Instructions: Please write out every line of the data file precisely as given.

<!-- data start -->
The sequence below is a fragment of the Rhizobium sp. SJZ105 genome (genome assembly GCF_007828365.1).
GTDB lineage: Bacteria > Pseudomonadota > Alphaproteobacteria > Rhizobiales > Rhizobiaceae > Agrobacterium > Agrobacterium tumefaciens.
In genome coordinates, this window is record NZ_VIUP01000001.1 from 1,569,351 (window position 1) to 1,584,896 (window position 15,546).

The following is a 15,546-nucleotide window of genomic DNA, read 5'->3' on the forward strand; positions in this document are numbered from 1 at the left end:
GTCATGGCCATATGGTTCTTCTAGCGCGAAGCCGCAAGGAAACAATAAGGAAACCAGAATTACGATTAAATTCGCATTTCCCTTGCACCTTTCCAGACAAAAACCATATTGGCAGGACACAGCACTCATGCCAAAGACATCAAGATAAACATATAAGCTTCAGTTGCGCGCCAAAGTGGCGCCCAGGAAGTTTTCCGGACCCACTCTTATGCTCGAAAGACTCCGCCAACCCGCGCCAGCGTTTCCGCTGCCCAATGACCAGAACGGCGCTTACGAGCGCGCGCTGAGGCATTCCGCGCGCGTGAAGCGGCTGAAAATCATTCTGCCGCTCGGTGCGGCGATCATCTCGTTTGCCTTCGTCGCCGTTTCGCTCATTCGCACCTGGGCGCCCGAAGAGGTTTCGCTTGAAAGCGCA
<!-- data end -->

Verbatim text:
The sequence below is a fragment of the Rhizobium sp. SJZ105 genome (genome assembly GCF_007828365.1).
GTDB lineage: Bacteria > Pseudomonadota > Alphaproteobacteria > Rhizobiales > Rhizobiaceae > Agrobacterium > Agrobacterium tumefaciens.
In genome coordinates, this window is record NZ_VIUP01000001.1 from 1,569,351 (window position 1) to 1,584,896 (window position 15,546).

The following is a 15,546-nucleotide window of genomic DNA, read 5'->3' on the forward strand; positions in this document are numbered from 1 at the left end:
GTCATGGCCATATGGTTCTTCTAGCGCGAAGCCGCAAGGAAACAATAAGGAAACCAGAATTACGATTAAATTCGCATTTCCCTTGCACCTTTCCAGACAAAAACCATATTGGCAGGACACAGCACTCATGCCAAAGACATCAAGATAAACATATAAGCTTCAGTTGCGCGCCAAAGTGGCGCCCAGGAAGTTTTCCGGACCCACTCTTATGCTCGAAAGACTCCGCCAACCCGCGCCAGCGTTTCCGCTGCCCAATGACCAGAACGGCGCTTACGAGCGCGCGCTGAGGCATTCCGCGCGCGTGAAGCGGCTGAAAATCATTCTGCCGCTCGGTGCGGCGATCATCTCGTTTGCCTTCGTCGCCGTTTCGCTCATTCGCACCTGGGCGCCCGAAGAGGTTTCGCTTGAAAGCGCA